It’d be easy (and forgivable) for him to lament — he spent all this time and energy being healthy, and for what? Why did he bother with so many vegetables when he could have eaten something deep-fried every day? What was the point of exercise if it didn’t keep him healthy? If this disease has such a low survival rate, what’s the point in fighting?

But for as long as I’ve known Carlos, I’ve known he’s incapable of such a mindset. When there’s a 99 percent chance of failure, most people hope and pray to be in the 1 percent of success.

Carlos neither hopes nor prays.  He forces his way into that slim margin and owns it.  Told you he was a little bit cocky.

He’s a fighter, and expects others to be, too. No matter the opponent, he’ll tell you to get in there and give it everything you have. If you’re going to lose, you damn well better go down swinging.

So I fight, too.

He’s fighting people who say they’re pulling for him, but secretly wonder if he’s really capable of beating such advanced cancer. I can silence my insecurities and self-doubt.

He’s fighting the exhaustion of telling his emotional story again (and again) when yet another person asks, “What happened?” I can deal my overflowing e-mail inbox.

He’s fighting a tangle of doctors and treatment options and medication regimens with optimism. I can be kind to the Starbucks barista who screwed up my drink order.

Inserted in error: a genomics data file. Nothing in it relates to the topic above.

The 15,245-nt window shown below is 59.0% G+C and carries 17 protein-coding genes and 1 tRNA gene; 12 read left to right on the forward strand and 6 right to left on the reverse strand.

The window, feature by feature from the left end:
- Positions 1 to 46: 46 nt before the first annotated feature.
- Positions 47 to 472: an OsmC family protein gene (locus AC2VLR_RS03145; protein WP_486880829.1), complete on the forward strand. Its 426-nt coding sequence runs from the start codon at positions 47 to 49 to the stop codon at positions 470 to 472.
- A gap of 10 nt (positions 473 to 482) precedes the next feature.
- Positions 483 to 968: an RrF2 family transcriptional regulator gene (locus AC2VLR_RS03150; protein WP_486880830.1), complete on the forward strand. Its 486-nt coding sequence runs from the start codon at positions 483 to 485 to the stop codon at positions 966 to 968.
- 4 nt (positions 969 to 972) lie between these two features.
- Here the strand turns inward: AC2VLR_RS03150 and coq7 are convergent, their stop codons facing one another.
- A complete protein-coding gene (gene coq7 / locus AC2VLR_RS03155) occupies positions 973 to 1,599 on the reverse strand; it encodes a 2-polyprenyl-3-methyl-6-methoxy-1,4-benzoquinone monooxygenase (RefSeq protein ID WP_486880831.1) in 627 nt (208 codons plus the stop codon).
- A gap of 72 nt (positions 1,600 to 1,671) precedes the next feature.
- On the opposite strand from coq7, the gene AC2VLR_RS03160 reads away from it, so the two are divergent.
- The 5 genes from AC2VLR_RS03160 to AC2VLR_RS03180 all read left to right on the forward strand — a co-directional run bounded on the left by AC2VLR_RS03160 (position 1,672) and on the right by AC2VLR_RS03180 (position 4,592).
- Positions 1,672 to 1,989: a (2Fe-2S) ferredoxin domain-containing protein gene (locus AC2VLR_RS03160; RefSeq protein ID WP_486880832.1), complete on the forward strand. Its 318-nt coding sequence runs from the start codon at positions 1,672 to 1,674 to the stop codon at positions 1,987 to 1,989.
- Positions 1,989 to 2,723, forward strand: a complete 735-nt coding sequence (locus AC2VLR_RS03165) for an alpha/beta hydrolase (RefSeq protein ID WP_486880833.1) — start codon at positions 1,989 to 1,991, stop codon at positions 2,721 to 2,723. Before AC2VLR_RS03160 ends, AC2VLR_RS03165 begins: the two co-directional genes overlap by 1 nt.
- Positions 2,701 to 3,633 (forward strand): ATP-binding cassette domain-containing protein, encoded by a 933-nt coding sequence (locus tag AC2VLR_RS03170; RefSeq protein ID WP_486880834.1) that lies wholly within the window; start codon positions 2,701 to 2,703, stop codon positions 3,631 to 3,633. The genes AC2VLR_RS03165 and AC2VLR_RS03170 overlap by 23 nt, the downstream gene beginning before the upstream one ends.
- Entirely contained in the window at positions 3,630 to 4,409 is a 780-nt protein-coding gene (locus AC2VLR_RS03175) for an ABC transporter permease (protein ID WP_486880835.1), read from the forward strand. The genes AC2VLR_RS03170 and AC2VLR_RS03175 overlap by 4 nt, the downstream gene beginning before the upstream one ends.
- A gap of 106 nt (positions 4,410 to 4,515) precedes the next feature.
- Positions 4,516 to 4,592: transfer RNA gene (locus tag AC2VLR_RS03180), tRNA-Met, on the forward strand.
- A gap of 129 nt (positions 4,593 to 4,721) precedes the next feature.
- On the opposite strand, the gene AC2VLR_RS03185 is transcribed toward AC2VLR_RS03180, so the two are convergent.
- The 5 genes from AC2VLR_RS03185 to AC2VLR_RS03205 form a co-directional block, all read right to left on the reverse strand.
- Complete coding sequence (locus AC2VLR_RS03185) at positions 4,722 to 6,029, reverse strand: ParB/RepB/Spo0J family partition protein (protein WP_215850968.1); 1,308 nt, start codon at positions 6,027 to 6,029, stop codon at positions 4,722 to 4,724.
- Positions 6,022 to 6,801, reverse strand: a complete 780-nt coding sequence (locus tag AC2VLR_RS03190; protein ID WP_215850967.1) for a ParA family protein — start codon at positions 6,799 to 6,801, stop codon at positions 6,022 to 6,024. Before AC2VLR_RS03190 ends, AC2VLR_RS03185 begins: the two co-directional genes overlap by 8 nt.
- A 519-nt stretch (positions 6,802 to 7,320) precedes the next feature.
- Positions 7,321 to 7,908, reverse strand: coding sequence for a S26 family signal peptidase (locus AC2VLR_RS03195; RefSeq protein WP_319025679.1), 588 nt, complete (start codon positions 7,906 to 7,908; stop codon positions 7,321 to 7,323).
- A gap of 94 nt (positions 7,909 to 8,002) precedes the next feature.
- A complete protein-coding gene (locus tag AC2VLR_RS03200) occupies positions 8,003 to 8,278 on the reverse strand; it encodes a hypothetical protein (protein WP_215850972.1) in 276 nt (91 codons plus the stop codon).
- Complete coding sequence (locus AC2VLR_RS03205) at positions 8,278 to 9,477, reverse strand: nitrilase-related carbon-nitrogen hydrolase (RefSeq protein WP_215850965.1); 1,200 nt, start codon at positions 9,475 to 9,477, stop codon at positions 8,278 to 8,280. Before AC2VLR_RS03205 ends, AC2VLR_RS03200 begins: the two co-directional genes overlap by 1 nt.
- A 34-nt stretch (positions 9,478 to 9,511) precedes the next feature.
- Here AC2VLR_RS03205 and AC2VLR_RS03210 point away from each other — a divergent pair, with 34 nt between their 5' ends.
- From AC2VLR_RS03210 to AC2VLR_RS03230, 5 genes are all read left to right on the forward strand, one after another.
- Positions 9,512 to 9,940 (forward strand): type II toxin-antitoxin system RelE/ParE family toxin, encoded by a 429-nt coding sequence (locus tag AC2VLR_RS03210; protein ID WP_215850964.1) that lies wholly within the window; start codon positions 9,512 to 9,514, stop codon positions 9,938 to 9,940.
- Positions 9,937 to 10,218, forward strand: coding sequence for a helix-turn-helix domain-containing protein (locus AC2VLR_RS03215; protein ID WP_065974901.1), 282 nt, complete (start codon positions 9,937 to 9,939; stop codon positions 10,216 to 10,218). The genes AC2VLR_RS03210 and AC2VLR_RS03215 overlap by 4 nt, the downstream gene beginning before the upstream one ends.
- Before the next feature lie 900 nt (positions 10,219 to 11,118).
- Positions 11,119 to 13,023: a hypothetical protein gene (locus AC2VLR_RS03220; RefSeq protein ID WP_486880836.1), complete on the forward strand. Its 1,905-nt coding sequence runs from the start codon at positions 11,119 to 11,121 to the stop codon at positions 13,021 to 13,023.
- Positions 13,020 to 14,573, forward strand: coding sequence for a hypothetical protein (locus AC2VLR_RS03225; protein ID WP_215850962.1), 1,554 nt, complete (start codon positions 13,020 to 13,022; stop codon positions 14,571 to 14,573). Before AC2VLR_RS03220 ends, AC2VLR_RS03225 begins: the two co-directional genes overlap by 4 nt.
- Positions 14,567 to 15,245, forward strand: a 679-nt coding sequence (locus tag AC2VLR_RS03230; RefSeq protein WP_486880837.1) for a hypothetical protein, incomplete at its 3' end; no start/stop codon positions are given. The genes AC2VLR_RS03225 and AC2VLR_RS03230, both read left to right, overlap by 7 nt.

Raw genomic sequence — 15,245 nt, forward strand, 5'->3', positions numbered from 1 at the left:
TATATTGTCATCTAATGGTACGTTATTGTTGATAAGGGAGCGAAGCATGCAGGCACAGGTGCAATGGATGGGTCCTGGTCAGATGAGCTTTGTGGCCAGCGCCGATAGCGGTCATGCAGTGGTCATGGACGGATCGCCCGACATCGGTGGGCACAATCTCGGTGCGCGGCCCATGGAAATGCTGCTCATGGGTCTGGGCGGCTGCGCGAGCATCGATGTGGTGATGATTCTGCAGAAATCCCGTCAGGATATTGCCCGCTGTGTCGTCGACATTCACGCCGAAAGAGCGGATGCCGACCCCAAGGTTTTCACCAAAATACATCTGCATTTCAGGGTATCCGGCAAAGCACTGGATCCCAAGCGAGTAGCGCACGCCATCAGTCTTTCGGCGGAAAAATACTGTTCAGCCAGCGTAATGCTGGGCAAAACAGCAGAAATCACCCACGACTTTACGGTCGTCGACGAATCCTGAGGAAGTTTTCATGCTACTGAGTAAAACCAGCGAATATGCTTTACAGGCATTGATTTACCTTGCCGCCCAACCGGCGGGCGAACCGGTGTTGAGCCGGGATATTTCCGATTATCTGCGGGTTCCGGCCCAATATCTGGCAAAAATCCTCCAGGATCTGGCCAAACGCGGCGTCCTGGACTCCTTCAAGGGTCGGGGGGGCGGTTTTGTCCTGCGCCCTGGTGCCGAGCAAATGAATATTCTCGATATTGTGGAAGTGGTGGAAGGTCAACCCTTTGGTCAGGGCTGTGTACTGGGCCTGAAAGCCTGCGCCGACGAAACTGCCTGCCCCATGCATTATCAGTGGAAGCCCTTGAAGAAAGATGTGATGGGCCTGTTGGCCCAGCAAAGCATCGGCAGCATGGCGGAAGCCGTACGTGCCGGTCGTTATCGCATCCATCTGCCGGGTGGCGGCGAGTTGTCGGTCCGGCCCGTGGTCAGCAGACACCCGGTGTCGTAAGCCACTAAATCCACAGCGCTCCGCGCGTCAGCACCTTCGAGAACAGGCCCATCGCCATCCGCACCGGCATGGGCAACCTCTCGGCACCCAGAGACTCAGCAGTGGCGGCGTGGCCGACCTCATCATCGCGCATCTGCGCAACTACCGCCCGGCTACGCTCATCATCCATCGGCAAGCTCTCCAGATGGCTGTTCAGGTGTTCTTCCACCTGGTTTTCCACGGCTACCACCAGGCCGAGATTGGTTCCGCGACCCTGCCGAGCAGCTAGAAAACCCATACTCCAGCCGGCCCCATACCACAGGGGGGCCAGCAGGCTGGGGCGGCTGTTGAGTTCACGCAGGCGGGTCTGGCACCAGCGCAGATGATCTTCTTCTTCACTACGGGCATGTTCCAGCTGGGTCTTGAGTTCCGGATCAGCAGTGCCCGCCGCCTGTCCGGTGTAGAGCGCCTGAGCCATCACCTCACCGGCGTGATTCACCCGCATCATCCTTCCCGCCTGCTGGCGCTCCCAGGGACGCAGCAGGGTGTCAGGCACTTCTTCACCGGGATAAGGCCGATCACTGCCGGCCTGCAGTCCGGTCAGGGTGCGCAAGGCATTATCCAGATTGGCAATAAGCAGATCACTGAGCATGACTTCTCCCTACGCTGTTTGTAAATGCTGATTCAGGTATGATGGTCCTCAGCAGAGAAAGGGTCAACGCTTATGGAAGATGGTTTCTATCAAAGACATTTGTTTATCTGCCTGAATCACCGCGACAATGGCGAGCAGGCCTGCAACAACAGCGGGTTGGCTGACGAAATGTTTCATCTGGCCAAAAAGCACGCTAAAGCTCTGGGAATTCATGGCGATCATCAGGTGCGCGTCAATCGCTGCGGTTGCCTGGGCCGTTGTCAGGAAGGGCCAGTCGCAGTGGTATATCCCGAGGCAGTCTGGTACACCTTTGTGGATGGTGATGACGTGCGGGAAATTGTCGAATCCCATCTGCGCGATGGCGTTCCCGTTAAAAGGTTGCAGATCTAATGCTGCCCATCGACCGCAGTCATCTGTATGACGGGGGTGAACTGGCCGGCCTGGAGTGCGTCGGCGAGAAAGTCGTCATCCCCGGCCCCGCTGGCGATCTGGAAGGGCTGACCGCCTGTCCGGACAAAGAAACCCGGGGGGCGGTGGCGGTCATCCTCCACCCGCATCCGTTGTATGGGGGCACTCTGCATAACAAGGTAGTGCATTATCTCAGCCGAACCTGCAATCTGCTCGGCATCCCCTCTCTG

He’s fighting the pain of surgery and chemotherapy. I can pound out another hill repeat when my legs say “no more.”

He’s fighting the fear that if his treatment fails, his children will be without a father. I can stop using my busy schedule as an excuse to not have dinner with a friend.

He’s fighting fatigue to keep his promise to attend as many of my races as he can. I can give him everything I have to make him proud.

Be a fighter

We take so much for granted.  Every so-called struggle most of us encounter pales in comparison to what Carlos is facing.  We make so many assumptions that our lifestyle choices somehow imply invincibility, and yet just like Carlos going from Ironman to the operating room, everything can change at any time.

For as long as Carlos has been a part of my life, he’s been a profound influence. This circumstance is yet another example of that influence. If he can fight, so can I. Hoping and praying simply isn’t enough; even the biggest of fires can’t start without a spark.

Be that spark. No matter what it is you’re doing, you can’t just work at it halfheartedly.

You have to commit to making it happen.

You have to own every part of it.

You have to be just a little bit cocky.

Most importantly, you have to fight.

ABOUT THE AUTHOR:

Susan Lacke, NMA’s Resident Triathlete, also writes for Competitor Magazine and Competitor.com.  Follow her on Twitter: @SusanLacke

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33 Ways to Save Time (and Embarrassment) In the Kitchen

What’s the first step to take once you decide to start eating better?

The simplest answer, for omnivores and vegetarians alike, is this: Start cooking.  I believe it was Michael Pollan who summed it up best when he pointed out that nobody reaches for a bottle of high-fructose corn syrup when they’re in their own kitchen.

iStock 000014684376XSmall 240x300Whether plant-based or omnivorous, your diet will improve the day you start cooking, because it forces you to become aware of every ingredient you put into your food and your body.  And if you’re vegetarian, vegan, or nearly so, you know that cooking your own food isn’t an option — it’s a must.